Those who performed endurance exercises, such as running, saw a more pronounced effect from the music as opposed to those who underwent high-intensity training, such as weightlifting. Researchers examined the effects of high-tempo music on 19 female volunteers ranging from 24 to 31 years old who either performed an endurance exercise (walking on a treadmill) or a high-intensity exercise (using a leg press). Half of the volunteers exercised in silence, while the other half listened to high-tempo pop music. The researchers asked the volunteers’ opinions on the difficulty of the exercises and monitored their heart rate.
“We found that listening to high-tempo music while exercising resulted in the highest heart rate and lowest perceived exertion compared with not listening to music,” said Professor Luca P. Ardigò of the University of Verona in Italy, who helped lead the study. “This means that the exercise seemed like less effort, but it was more beneficial in terms of enhancing physical fitness,” he continued.
“In the current study, we investigated the effect of music tempo in exercise, but in the future we would also like to study the effects of other music features such as genre, melody, or lyrics on endurance and high intensity exercise,” Ardigò added.
Volunteers who performed the endurance exercises saw the greatest benefit from the high-tempo music, while those who did high-intensity exercises saw less of a performance boost, although they did receive one.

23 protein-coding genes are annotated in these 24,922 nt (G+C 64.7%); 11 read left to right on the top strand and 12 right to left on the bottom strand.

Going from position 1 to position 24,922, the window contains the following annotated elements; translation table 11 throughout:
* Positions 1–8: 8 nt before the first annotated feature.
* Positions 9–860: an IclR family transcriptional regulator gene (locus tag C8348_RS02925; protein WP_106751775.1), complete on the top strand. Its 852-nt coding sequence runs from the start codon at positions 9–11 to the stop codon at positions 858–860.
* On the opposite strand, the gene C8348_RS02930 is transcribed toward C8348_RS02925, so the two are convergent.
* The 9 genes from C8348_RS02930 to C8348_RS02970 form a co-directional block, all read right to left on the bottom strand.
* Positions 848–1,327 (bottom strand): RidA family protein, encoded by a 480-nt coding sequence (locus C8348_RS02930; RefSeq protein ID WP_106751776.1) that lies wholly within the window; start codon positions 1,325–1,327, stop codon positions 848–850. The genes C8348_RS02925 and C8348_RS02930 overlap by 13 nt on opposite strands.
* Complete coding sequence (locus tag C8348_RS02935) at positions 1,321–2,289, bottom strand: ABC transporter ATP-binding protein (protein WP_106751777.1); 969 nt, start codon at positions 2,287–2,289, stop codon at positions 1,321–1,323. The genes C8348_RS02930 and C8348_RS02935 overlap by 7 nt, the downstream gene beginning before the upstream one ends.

Fitness enthusiasts have known about the benefits of listening to music while working out for quite some time. Most gyms have speakers playing vigorous workout music in the background to help motivate gym-goers. And other studies have been done on the topic: An Indian study found that both males and females could work out for longer while listening to high-tempo music compared to those who did not listen to music at all. The study concluded that working out while listening to high-tempo music helps increase duration of exercise and endurance.
Another study done in 2019 came to a similar conclusion: high-tempo music can prolong high-intensity exercise. The study observed participants who pedaled at high speeds on stationary bicycles. The participants either listened to high-tempo music or cycled in silence. Those who listened to music were able to cycle for 10.7% longer than those who did not. On average, the participants who listened to music exercised one minute longer and had a higher heart rate than those who didn’t.
So if you can’t find the strength or motivation to get off the couch and onto the treadmill, you might want to put on your headphones, find a workout playlist on YouTube, and get started. You might be surprised by the benefits!